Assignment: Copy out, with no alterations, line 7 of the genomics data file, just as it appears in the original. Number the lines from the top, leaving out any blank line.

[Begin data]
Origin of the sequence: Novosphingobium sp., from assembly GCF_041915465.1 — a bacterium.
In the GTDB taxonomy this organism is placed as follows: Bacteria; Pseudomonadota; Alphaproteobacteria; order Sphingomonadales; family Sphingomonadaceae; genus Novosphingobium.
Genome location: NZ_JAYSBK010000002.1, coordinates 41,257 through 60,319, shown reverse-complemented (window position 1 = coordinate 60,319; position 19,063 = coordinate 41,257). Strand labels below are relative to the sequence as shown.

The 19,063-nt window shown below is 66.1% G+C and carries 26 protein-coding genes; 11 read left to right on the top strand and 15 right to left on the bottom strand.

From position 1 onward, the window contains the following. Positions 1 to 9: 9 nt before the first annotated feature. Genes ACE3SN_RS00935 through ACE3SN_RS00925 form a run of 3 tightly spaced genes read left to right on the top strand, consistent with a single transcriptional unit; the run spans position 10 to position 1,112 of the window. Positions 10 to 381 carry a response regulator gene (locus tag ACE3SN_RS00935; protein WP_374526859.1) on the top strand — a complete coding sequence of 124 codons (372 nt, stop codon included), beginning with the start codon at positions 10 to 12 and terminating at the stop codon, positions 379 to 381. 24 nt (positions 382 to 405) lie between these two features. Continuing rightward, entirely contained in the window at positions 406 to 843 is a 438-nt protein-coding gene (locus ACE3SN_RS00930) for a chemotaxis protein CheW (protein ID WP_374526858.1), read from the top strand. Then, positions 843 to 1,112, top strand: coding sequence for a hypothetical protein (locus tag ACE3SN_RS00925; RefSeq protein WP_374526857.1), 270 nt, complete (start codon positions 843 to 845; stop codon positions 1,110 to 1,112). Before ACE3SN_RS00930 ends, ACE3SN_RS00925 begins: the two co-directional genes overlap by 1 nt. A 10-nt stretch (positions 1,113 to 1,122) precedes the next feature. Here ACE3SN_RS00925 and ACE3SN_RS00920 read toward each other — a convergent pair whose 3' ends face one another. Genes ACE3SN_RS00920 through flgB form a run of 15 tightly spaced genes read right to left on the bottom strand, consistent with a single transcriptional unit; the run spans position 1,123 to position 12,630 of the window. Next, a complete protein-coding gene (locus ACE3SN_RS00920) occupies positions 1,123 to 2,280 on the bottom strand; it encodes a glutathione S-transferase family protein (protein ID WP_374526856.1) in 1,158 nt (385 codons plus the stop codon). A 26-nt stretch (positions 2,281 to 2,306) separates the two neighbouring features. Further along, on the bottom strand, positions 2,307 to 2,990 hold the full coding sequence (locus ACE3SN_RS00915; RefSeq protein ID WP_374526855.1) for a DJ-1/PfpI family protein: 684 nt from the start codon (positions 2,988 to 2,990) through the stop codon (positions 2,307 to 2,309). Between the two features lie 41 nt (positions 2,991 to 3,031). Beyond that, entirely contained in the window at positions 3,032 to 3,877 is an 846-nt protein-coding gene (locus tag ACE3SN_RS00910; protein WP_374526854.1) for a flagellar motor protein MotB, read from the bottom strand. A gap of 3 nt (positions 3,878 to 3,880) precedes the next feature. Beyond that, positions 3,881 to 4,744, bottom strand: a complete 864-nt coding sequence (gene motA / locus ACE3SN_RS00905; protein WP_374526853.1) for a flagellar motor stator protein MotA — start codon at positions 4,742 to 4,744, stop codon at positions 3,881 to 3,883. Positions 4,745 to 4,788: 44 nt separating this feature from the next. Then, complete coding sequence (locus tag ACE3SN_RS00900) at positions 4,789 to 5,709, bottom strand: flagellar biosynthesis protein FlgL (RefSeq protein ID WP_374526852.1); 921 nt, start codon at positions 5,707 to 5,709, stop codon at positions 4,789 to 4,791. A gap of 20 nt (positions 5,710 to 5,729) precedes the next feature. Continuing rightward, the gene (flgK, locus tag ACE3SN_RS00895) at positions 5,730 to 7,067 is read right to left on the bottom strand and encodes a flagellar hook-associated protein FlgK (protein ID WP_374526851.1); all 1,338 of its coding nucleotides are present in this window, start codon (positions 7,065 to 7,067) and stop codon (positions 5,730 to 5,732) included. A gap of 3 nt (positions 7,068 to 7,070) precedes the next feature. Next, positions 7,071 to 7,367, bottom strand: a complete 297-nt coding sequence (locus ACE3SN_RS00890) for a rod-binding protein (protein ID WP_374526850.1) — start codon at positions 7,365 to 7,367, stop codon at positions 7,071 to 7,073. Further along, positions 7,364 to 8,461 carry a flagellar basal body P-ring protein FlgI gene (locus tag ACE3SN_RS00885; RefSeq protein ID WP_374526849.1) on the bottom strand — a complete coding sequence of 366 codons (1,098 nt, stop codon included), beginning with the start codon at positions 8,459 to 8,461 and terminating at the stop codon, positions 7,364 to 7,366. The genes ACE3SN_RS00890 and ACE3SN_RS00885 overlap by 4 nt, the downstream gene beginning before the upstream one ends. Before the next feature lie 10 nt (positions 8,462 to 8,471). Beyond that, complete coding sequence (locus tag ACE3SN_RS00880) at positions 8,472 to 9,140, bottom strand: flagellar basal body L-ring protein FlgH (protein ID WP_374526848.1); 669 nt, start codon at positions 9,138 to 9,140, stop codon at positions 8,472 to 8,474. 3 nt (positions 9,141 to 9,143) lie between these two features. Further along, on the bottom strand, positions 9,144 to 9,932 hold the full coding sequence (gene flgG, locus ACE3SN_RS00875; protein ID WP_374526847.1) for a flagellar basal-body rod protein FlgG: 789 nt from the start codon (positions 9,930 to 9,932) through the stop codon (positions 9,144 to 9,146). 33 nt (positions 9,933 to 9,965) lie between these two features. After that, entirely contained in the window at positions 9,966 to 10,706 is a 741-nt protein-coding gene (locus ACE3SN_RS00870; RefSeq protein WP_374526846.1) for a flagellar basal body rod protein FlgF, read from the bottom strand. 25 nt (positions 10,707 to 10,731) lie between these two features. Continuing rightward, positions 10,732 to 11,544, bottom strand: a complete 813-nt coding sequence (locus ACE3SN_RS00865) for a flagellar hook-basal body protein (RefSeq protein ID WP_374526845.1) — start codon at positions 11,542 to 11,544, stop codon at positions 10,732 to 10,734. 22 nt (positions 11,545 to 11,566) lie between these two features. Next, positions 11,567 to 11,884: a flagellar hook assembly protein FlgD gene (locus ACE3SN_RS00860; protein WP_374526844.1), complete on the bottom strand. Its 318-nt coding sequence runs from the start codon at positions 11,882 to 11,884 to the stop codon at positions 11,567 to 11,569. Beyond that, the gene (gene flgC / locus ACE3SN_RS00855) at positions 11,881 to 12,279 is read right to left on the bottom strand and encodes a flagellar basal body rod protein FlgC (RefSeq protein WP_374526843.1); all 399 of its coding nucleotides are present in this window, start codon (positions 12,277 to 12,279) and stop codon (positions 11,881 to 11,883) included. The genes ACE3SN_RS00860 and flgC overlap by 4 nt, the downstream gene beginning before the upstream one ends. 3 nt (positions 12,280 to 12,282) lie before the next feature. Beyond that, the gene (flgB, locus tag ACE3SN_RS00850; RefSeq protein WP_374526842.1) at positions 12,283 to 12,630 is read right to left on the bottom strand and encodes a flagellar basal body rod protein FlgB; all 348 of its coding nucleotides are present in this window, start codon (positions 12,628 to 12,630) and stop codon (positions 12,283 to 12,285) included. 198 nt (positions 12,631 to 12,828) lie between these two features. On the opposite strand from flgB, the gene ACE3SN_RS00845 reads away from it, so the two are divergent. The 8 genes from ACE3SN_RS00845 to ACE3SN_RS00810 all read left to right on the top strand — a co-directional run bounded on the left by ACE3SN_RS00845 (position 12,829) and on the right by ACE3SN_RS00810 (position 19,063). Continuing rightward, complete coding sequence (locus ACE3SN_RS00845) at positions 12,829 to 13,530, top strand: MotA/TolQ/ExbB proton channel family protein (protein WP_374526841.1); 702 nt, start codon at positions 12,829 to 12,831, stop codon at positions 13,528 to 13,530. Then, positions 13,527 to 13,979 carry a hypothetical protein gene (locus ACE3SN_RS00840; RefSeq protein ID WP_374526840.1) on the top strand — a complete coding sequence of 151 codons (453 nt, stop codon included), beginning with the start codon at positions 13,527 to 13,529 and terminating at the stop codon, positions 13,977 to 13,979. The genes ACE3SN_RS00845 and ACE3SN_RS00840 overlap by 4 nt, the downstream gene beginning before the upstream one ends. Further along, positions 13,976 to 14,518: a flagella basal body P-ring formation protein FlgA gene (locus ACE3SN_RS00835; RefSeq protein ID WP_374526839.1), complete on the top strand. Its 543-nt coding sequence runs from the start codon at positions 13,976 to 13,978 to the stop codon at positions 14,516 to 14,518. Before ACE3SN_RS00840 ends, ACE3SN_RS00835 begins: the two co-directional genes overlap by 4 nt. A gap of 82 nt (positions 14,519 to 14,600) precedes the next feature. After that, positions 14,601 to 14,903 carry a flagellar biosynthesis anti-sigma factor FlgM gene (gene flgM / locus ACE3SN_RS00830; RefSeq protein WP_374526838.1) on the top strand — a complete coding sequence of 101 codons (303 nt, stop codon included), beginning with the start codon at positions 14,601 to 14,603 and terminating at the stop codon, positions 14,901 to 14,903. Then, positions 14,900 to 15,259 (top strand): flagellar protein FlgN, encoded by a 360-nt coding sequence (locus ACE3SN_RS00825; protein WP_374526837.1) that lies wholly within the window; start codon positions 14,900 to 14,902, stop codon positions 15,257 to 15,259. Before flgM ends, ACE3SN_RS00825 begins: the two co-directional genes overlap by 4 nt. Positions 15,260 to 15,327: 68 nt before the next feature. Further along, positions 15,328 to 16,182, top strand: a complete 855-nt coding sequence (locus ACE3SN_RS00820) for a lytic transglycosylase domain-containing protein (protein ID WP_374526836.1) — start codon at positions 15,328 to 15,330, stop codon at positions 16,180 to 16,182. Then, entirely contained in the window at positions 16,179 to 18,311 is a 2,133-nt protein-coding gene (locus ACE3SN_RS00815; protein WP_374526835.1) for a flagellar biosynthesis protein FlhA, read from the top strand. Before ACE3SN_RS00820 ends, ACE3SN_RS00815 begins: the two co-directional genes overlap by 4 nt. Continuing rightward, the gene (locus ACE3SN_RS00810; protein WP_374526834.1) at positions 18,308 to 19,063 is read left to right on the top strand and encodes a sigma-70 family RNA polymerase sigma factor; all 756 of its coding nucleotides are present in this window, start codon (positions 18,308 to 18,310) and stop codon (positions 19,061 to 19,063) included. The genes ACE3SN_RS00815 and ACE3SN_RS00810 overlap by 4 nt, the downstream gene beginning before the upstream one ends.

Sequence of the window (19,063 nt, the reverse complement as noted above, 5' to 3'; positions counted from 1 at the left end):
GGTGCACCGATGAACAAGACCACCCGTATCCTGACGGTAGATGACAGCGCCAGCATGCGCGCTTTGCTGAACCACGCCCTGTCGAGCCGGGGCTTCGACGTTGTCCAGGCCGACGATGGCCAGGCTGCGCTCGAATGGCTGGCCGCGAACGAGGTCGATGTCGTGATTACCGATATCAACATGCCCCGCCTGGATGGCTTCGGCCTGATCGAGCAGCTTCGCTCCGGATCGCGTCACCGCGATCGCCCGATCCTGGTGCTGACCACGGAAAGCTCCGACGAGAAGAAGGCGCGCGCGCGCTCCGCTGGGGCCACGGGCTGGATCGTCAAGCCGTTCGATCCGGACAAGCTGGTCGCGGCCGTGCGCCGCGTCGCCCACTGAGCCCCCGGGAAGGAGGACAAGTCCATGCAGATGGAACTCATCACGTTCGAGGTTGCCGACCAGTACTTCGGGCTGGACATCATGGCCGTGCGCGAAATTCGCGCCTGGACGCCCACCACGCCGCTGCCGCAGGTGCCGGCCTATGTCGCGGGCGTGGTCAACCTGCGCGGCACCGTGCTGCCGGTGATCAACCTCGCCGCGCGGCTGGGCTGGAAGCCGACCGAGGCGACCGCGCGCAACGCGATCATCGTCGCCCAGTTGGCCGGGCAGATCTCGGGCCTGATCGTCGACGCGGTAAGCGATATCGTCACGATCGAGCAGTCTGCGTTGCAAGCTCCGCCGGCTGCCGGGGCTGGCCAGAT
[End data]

GGTGCACCGATGAACAAGACCACCCGTATCCTGACGGTAGATGACAGCGCCAGCATGCGCGCTTTGCTGAACCACGCCCTGTCGAGCCGGGGCTTCGACGTTGTCCAGGCCGACGATGGCCAGGCTGCGCTCGAATGGCTGGCCGCGAACGAGGTCGATGTCGTGATTACCGATATCAACATGCCCCGCCTGGATGGCTTCGGCCTGATCGAGCAGCTTCGCTCCGGATCGCGTCACCGCGATCGCCCGATCCTGGTGCTGACCACGGAAAGCTCCGACGAGAAGAAGGCGCGCGCGCGCTCCGCTGGGGCCACGGGCTGGATCGTCAAGCCGTTCGATCCGGACAAGCTGGTCGCGGCCGTGCGCCGCGTCGCCCACTGAGCCCCCGGGAAGGAGGACAAGTCCATGCAGATGGAACTCATCACGTTCGAGGTTGCCGACCAGTACTTCGGGCTGGACATCATGGCCGTGCGCGAAATTCGCGCCTGGACGCCCACCACGCCGCTGCCGCAGGTGCCGGCCTATGTCGCGGGCGTGGTCAACCTGCGCGGCACCGTGCTGCCGGTGATCAACCTCGCCGCGCGGCTGGGCTGGAAGCCGACCGAGGCGACCGCGCGCAACGCGATCATCGTCGCCCAGTTGGCCGGGCAGATCTCGGGCCTGATCGTCGACGCGGTAAGCGATATCGTCACGATCGAGCAGTCTGCGTTGCAAGCTCCGCCGGCTGCCGGGGCTGGCCAGAT